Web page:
Prodrive Composites has developed a process for manufacturing recyclable composite components that can satisfy future end-of-life requirements without any compromise in the performance of the original parts. Called P2T (Primary to Tertiary), the process not only simplifies recycling, but endows a composite material with the potential to fulfil three or more useful lifetimes.
P2T composites do not require heat or pressure during manufacture, which means there is no need for an autoclave, reducing costs and enabling the scaling up of production without major investment. The basis of the process is the use of a reactive thermoplastic resin instead of the more usual thermosetting type; a plastic monomer is reacted with a catalyst in the presence of the fibres to produce a cured laminate. Prodrive believes it is the first to develop this technique, which emerged through a development programme with an automotive OEM customer who required a high performance structural material with lower environmental impact than conventional composites.
“End-of-life recycling is one of the biggest debates in the composites world today,” explains John McQuilliam, Chief Engineer, Prodrive Composites. “The issue affects automotive manufacturers and wider industries too, such as marine, where old fibreglass boats are often broken up and sent to landfill. The main barrier to recycling has been the type of resin used; thermosetting resins predominate but these cannot be readily recycled.”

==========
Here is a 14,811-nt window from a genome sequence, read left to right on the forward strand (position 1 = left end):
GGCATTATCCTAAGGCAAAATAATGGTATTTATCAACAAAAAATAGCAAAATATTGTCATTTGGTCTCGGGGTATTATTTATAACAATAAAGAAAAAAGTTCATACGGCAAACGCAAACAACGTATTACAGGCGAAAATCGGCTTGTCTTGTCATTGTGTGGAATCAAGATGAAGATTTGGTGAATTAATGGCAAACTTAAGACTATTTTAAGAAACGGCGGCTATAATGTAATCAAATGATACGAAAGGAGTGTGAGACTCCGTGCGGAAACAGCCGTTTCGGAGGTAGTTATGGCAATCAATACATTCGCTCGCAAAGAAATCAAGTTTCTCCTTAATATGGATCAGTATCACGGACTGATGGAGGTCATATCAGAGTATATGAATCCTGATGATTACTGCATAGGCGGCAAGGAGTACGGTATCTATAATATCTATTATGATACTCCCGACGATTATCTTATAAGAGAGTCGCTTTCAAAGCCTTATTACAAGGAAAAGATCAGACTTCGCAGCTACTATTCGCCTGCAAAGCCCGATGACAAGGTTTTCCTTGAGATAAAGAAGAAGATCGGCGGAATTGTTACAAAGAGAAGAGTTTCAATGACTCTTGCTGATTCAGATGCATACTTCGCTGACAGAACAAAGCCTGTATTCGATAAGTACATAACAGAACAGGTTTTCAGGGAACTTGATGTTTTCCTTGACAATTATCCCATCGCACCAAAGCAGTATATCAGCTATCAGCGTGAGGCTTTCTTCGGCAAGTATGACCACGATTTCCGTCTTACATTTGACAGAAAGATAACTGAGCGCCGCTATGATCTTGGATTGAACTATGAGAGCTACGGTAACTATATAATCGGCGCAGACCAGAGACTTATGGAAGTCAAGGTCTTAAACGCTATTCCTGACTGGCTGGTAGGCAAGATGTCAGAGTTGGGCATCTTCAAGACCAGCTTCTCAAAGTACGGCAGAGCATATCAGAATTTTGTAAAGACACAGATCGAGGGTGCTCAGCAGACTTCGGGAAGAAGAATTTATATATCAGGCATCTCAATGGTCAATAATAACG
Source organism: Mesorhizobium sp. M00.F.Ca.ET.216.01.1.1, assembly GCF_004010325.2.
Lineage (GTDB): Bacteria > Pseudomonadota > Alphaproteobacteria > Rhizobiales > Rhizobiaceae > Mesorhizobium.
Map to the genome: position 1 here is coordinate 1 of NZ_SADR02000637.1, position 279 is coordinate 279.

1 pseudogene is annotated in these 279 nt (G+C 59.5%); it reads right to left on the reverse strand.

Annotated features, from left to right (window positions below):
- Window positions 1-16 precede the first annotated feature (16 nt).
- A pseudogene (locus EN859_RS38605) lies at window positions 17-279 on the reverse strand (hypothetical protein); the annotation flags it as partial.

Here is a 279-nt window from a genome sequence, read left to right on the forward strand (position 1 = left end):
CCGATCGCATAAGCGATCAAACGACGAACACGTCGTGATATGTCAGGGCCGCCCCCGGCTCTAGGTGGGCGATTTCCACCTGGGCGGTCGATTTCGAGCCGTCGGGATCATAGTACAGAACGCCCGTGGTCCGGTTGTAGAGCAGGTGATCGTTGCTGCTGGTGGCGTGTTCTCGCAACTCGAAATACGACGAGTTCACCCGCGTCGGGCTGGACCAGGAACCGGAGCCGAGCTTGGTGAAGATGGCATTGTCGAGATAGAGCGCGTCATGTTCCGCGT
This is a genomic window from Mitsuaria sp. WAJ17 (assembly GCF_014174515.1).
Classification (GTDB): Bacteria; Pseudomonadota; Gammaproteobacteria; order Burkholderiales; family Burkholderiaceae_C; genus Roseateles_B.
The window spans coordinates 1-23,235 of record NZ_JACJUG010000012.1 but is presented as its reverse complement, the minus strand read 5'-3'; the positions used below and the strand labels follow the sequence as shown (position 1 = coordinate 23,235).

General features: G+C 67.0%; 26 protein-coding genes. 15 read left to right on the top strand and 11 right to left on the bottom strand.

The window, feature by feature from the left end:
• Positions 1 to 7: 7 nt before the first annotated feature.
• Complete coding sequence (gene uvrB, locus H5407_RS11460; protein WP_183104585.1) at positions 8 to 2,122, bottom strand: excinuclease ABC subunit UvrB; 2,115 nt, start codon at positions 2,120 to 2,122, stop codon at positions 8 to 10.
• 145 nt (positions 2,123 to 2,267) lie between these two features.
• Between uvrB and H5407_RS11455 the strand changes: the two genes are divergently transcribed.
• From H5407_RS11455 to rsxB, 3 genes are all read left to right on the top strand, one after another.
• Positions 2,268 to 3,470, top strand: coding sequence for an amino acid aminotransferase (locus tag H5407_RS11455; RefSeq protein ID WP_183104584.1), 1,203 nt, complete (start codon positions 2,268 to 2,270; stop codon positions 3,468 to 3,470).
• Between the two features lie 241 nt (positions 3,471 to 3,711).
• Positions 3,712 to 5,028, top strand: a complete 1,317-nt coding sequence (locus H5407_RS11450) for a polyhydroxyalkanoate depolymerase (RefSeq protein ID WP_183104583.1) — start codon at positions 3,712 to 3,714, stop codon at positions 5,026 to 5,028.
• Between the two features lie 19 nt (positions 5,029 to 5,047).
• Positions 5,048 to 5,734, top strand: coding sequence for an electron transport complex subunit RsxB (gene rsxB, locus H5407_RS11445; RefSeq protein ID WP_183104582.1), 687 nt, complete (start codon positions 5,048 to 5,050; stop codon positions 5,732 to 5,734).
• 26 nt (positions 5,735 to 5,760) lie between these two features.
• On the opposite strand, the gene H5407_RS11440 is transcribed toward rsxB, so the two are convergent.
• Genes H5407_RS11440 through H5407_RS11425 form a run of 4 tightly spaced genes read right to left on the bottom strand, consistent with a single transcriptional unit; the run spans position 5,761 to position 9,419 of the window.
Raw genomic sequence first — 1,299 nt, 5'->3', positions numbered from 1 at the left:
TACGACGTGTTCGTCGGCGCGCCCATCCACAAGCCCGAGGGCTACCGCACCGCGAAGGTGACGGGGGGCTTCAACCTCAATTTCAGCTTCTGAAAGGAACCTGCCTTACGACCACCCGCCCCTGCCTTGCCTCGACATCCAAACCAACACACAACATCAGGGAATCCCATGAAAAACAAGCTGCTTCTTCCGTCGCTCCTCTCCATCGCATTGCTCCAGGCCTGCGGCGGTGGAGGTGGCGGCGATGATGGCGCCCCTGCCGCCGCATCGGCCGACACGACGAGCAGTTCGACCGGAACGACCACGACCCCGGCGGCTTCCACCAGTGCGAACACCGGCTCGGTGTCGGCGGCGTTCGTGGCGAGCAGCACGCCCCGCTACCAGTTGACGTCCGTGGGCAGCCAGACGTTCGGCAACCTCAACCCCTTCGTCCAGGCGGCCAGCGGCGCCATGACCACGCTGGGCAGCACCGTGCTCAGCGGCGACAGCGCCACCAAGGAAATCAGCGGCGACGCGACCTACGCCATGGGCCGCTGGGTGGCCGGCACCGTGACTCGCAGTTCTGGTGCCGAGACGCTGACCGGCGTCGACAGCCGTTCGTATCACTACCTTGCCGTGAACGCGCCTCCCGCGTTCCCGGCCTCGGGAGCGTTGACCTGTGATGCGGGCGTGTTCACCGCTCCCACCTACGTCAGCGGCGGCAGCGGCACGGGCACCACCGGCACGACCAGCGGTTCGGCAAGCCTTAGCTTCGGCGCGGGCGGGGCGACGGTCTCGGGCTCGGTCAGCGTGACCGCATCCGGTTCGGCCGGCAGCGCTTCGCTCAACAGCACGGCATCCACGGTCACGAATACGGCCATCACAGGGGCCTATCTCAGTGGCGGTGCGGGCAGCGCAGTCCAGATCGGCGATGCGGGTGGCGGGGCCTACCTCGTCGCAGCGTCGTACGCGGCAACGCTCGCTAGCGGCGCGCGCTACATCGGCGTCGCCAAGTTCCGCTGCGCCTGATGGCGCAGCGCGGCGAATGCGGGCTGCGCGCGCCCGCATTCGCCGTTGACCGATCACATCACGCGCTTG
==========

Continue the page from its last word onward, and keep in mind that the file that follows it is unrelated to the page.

Historically, the composites industry has been based on the supply of rolls of ‘pre-preg’ (woven fibre sheets pre-impregnated with resin) which customers then lay up in moulds to produce 3-D parts, curing through heating to fix the final shape. Thermosetting resins were highly convenient materials to support this supply chain but, as tighter end-of-life regulations are introduced, better alternatives are required.
Composites produced by the P2T process can be recycled multiple times. The highest mechanical properties are obtained during first use of the virgin fibres, enabling highly loaded structural items such as suspension wishbones to be manufactured. At the part’s end-of-life, the fibres and much of the resin can be recycled by chemical or thermal depolymerisation, supplying the raw material for a secondary part, such as a body panel.
When the secondary part reaches the end of its life, it can be chopped and remoulded into block material with properties suitable for 3-D solid components. This tertiary part can itself be recycled several times until, finally, just the re-melted resin is recovered and the fibres are milled to supply other, lower grade parts.
The P2T process is also compatible with advanced techniques, such as Tailored Fibre Placement (TFP), which is being adopted by many leading composite producers. TFP makes more efficient use of the fibres than a conventional weave and is highly complementary with the P2T approach to recycling.
“This is a really exciting development which finally addresses the recycling challenges faced by composites,” says McQuilliam. “We have developed and refined the process and could bring new customer applications into series production within as little as twelve months.”